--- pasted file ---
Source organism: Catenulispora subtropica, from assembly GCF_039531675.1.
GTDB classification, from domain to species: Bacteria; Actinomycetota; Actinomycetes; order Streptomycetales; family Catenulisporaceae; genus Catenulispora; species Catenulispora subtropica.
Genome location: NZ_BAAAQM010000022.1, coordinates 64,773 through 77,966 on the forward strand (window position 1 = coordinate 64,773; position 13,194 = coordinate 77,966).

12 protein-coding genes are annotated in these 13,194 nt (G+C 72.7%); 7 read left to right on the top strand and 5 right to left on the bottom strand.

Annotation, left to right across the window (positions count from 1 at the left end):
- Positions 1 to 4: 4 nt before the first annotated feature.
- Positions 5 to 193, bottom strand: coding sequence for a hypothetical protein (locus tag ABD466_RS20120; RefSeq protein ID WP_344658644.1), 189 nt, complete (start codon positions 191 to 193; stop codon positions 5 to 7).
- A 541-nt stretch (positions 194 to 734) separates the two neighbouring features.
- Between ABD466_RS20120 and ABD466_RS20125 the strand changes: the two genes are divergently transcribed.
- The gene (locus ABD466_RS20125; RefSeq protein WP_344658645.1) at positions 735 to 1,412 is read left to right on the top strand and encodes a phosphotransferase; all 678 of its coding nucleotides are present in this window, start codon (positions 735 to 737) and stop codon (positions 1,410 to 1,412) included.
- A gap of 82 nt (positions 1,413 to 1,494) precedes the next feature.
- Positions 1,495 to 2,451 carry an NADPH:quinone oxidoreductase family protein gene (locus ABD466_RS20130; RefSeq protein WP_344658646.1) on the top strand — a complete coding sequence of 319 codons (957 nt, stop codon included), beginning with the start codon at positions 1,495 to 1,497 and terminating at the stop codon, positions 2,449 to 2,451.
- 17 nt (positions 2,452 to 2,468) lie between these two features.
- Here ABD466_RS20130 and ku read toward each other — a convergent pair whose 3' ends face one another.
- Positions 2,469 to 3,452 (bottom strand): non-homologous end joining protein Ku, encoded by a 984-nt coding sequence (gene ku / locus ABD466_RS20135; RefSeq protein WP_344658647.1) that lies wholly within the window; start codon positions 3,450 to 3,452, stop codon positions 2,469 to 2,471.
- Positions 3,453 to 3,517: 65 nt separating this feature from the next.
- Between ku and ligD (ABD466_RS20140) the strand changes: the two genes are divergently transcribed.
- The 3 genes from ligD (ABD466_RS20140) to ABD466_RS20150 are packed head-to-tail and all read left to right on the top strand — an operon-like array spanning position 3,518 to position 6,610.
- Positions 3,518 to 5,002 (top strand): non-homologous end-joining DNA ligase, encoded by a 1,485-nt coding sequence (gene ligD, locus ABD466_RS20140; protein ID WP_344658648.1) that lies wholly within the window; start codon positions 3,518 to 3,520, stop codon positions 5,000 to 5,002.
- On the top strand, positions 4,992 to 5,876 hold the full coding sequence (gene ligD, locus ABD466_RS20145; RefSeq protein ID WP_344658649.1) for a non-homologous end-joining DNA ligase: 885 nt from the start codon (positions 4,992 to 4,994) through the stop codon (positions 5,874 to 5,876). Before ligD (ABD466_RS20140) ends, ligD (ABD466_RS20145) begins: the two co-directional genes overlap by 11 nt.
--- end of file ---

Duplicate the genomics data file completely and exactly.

Source organism: Catenulispora subtropica, from assembly GCF_039531675.1.
GTDB classification, from domain to species: Bacteria; Actinomycetota; Actinomycetes; order Streptomycetales; family Catenulisporaceae; genus Catenulispora; species Catenulispora subtropica.
Genome location: NZ_BAAAQM010000022.1, coordinates 64,773 through 77,966 on the forward strand (window position 1 = coordinate 64,773; position 13,194 = coordinate 77,966).

12 protein-coding genes are annotated in these 13,194 nt (G+C 72.7%); 7 read left to right on the top strand and 5 right to left on the bottom strand.

Annotation, left to right across the window (positions count from 1 at the left end):
- Positions 1 to 4: 4 nt before the first annotated feature.
- Positions 5 to 193, bottom strand: coding sequence for a hypothetical protein (locus tag ABD466_RS20120; RefSeq protein ID WP_344658644.1), 189 nt, complete (start codon positions 191 to 193; stop codon positions 5 to 7).
- A 541-nt stretch (positions 194 to 734) separates the two neighbouring features.
- Between ABD466_RS20120 and ABD466_RS20125 the strand changes: the two genes are divergently transcribed.
- The gene (locus ABD466_RS20125; RefSeq protein WP_344658645.1) at positions 735 to 1,412 is read left to right on the top strand and encodes a phosphotransferase; all 678 of its coding nucleotides are present in this window, start codon (positions 735 to 737) and stop codon (positions 1,410 to 1,412) included.
- A gap of 82 nt (positions 1,413 to 1,494) precedes the next feature.
- Positions 1,495 to 2,451 carry an NADPH:quinone oxidoreductase family protein gene (locus ABD466_RS20130; RefSeq protein WP_344658646.1) on the top strand — a complete coding sequence of 319 codons (957 nt, stop codon included), beginning with the start codon at positions 1,495 to 1,497 and terminating at the stop codon, positions 2,449 to 2,451.
- 17 nt (positions 2,452 to 2,468) lie between these two features.
- Here ABD466_RS20130 and ku read toward each other — a convergent pair whose 3' ends face one another.
- Positions 2,469 to 3,452 (bottom strand): non-homologous end joining protein Ku, encoded by a 984-nt coding sequence (gene ku / locus ABD466_RS20135; RefSeq protein WP_344658647.1) that lies wholly within the window; start codon positions 3,450 to 3,452, stop codon positions 2,469 to 2,471.
- Positions 3,453 to 3,517: 65 nt separating this feature from the next.
- Between ku and ligD (ABD466_RS20140) the strand changes: the two genes are divergently transcribed.
- The 3 genes from ligD (ABD466_RS20140) to ABD466_RS20150 are packed head-to-tail and all read left to right on the top strand — an operon-like array spanning position 3,518 to position 6,610.
- Positions 3,518 to 5,002 (top strand): non-homologous end-joining DNA ligase, encoded by a 1,485-nt coding sequence (gene ligD, locus ABD466_RS20140; protein ID WP_344658648.1) that lies wholly within the window; start codon positions 3,518 to 3,520, stop codon positions 5,000 to 5,002.
- On the top strand, positions 4,992 to 5,876 hold the full coding sequence (gene ligD, locus ABD466_RS20145; RefSeq protein ID WP_344658649.1) for a non-homologous end-joining DNA ligase: 885 nt from the start codon (positions 4,992 to 4,994) through the stop codon (positions 5,874 to 5,876). Before ligD (ABD466_RS20140) ends, ligD (ABD466_RS20145) begins: the two co-directional genes overlap by 11 nt.